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B Physics behind Weebles

  1. May 30, 2017 #1


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    Weebles wobble but they don't fall. I came to know that they wobble and come back to position since the center of mass lies close to the bottom.
    Can I apply the formula for center of mass and do a human weeble as in [​IMG]

    In that case if I consider a hemisphere of radius 60 cm and the average weight of a person as 70 Kg (M2) and height of the person as 175 cm. The center of mass of the person is at his middle at 87.5 cm (R2) from the top of the hemisphere. My aim is to find the mass (M1) to put at the bottom for it to act as a weeble. The center of mass of the system must be at the bottom say 30 cm (R1) from the ground into the hemisphere.
    By considering a coordinate system with COM at (0,0), M1 at R1 (- 30,0) and M2 at (117.5,0)
    M1 =( M2* R2) / R1
    M1 = 70 * 117.5/ 30 = 274.2 kg

    But this seems very large! Is it right?
    Will I be able to build one?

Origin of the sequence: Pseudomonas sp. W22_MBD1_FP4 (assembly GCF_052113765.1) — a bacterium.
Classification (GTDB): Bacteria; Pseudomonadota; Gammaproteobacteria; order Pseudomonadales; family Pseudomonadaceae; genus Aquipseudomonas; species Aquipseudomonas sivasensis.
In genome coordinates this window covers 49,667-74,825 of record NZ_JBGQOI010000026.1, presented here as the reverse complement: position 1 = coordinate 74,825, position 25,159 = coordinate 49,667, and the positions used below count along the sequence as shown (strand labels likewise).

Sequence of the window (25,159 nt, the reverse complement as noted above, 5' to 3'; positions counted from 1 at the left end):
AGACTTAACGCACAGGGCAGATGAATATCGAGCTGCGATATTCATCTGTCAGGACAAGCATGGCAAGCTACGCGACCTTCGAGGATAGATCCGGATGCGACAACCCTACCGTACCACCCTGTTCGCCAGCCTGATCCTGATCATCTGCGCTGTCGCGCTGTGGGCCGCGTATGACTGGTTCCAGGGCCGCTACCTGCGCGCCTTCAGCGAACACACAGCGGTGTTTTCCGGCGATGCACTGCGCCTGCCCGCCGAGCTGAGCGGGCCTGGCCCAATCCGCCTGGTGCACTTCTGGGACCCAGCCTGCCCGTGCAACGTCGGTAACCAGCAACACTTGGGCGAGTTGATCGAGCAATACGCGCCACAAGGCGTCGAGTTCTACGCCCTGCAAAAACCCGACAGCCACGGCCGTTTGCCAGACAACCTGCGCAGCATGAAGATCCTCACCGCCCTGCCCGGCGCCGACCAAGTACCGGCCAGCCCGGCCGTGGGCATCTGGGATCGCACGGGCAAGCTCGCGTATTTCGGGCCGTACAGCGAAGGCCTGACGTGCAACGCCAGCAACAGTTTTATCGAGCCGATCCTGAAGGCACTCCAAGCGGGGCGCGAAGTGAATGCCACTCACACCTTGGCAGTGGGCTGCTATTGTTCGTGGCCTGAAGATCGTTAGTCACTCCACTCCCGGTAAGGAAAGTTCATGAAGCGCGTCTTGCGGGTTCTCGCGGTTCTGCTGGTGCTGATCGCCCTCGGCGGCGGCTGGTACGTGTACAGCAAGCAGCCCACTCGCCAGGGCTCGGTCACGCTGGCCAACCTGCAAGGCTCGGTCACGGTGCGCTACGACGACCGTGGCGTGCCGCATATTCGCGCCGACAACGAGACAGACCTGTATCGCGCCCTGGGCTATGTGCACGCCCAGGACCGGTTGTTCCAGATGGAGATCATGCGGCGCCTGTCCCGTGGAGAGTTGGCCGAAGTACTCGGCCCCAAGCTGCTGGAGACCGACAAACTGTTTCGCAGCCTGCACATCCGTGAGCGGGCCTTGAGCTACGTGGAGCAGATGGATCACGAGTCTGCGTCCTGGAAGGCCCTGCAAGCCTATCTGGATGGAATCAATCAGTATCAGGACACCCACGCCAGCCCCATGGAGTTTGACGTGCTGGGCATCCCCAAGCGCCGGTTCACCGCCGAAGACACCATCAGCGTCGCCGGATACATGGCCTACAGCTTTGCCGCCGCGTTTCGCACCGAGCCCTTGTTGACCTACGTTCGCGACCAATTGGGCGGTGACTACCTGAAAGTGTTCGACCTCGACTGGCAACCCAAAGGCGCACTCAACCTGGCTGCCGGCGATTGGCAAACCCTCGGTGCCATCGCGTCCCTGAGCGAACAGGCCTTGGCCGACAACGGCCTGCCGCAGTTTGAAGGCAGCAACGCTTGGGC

2. jcsd
  3. May 30, 2017 #2


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    Sounds like a cool project. Is the person standing on top of the hemisphere? You could have the person countersunk into the hemisphere to reduce the center of mass. If you want the center of mass to be 30 cm above the bottom of the hemisphere, then you can't have M1 at (-30,0) since that's the bottom of the hemisphere. The mass has some size, so it would probably be somewhere like (-15,0). Maybe you could make the base out of lead. Concrete might not be dense enough.
  4. May 30, 2017 #3


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    This is the model.
    Yes, I should have used something around (-15,0).Thanks!
    In that case the mass goes to 500 kg ! Is it right? Its hard to believe we need 500 kg to balance 75 kg.
  5. May 31, 2017 #4
    Wow.Thats great.
  6. Jan 8, 2018 #5
    hi there can you please send me the mathematical model of weeble mechanism
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